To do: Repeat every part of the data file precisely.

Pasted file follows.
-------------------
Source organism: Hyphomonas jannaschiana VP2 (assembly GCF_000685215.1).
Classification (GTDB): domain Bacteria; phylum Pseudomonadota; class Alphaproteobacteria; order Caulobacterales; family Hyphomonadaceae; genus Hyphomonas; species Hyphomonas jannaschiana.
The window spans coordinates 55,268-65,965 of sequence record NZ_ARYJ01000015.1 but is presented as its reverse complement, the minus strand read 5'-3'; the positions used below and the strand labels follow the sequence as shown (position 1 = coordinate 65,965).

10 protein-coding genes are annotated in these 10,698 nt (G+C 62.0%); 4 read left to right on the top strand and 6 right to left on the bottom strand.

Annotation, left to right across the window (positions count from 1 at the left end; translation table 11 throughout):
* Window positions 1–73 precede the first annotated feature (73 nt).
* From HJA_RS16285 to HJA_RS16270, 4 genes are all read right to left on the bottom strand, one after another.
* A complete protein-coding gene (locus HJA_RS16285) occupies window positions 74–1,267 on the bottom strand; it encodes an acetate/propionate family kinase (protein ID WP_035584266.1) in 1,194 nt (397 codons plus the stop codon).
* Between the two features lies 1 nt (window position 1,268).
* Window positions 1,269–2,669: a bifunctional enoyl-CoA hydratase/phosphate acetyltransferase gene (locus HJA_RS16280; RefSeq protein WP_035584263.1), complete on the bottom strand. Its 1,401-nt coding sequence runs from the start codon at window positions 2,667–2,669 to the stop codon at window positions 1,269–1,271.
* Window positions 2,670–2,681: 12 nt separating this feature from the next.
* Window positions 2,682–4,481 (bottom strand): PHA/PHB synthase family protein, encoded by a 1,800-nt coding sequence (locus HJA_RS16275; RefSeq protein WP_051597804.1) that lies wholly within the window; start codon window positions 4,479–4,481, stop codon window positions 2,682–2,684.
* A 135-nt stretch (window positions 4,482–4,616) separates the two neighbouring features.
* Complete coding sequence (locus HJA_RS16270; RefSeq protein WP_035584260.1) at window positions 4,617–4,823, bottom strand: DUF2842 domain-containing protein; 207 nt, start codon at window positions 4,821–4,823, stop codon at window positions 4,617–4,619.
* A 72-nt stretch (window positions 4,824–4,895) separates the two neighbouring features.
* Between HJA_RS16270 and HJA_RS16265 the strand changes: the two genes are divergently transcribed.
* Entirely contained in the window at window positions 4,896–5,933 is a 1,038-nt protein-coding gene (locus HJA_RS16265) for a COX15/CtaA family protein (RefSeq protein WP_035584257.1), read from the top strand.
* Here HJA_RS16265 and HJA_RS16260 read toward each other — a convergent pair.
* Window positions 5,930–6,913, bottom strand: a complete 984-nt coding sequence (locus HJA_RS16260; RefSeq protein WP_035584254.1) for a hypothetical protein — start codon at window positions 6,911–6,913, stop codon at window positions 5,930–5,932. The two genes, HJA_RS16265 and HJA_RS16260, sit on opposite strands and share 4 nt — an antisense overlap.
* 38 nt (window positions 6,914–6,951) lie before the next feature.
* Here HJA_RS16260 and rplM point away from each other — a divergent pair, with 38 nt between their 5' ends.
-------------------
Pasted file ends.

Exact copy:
Source organism: Hyphomonas jannaschiana VP2 (assembly GCF_000685215.1).
Classification (GTDB): domain Bacteria; phylum Pseudomonadota; class Alphaproteobacteria; order Caulobacterales; family Hyphomonadaceae; genus Hyphomonas; species Hyphomonas jannaschiana.
The window spans coordinates 55,268-65,965 of sequence record NZ_ARYJ01000015.1 but is presented as its reverse complement, the minus strand read 5'-3'; the positions used below and the strand labels follow the sequence as shown (position 1 = coordinate 65,965).

10 protein-coding genes are annotated in these 10,698 nt (G+C 62.0%); 4 read left to right on the top strand and 6 right to left on the bottom strand.

Annotation, left to right across the window (positions count from 1 at the left end; translation table 11 throughout):
* Window positions 1–73 precede the first annotated feature (73 nt).
* From HJA_RS16285 to HJA_RS16270, 4 genes are all read right to left on the bottom strand, one after another.
* A complete protein-coding gene (locus HJA_RS16285) occupies window positions 74–1,267 on the bottom strand; it encodes an acetate/propionate family kinase (protein ID WP_035584266.1) in 1,194 nt (397 codons plus the stop codon).
* Between the two features lies 1 nt (window position 1,268).
* Window positions 1,269–2,669: a bifunctional enoyl-CoA hydratase/phosphate acetyltransferase gene (locus HJA_RS16280; RefSeq protein WP_035584263.1), complete on the bottom strand. Its 1,401-nt coding sequence runs from the start codon at window positions 2,667–2,669 to the stop codon at window positions 1,269–1,271.
* Window positions 2,670–2,681: 12 nt separating this feature from the next.
* Window positions 2,682–4,481 (bottom strand): PHA/PHB synthase family protein, encoded by a 1,800-nt coding sequence (locus HJA_RS16275; RefSeq protein WP_051597804.1) that lies wholly within the window; start codon window positions 4,479–4,481, stop codon window positions 2,682–2,684.
* A 135-nt stretch (window positions 4,482–4,616) separates the two neighbouring features.
* Complete coding sequence (locus HJA_RS16270; RefSeq protein WP_035584260.1) at window positions 4,617–4,823, bottom strand: DUF2842 domain-containing protein; 207 nt, start codon at window positions 4,821–4,823, stop codon at window positions 4,617–4,619.
* A 72-nt stretch (window positions 4,824–4,895) separates the two neighbouring features.
* Between HJA_RS16270 and HJA_RS16265 the strand changes: the two genes are divergently transcribed.
* Entirely contained in the window at window positions 4,896–5,933 is a 1,038-nt protein-coding gene (locus HJA_RS16265) for a COX15/CtaA family protein (RefSeq protein WP_035584257.1), read from the top strand.
* Here HJA_RS16265 and HJA_RS16260 read toward each other — a convergent pair.
* Window positions 5,930–6,913, bottom strand: a complete 984-nt coding sequence (locus HJA_RS16260; RefSeq protein WP_035584254.1) for a hypothetical protein — start codon at window positions 6,911–6,913, stop codon at window positions 5,930–5,932. The two genes, HJA_RS16265 and HJA_RS16260, sit on opposite strands and share 4 nt — an antisense overlap.
* 38 nt (window positions 6,914–6,951) lie before the next feature.
* Here HJA_RS16260 and rplM point away from each other — a divergent pair, with 38 nt between their 5' ends.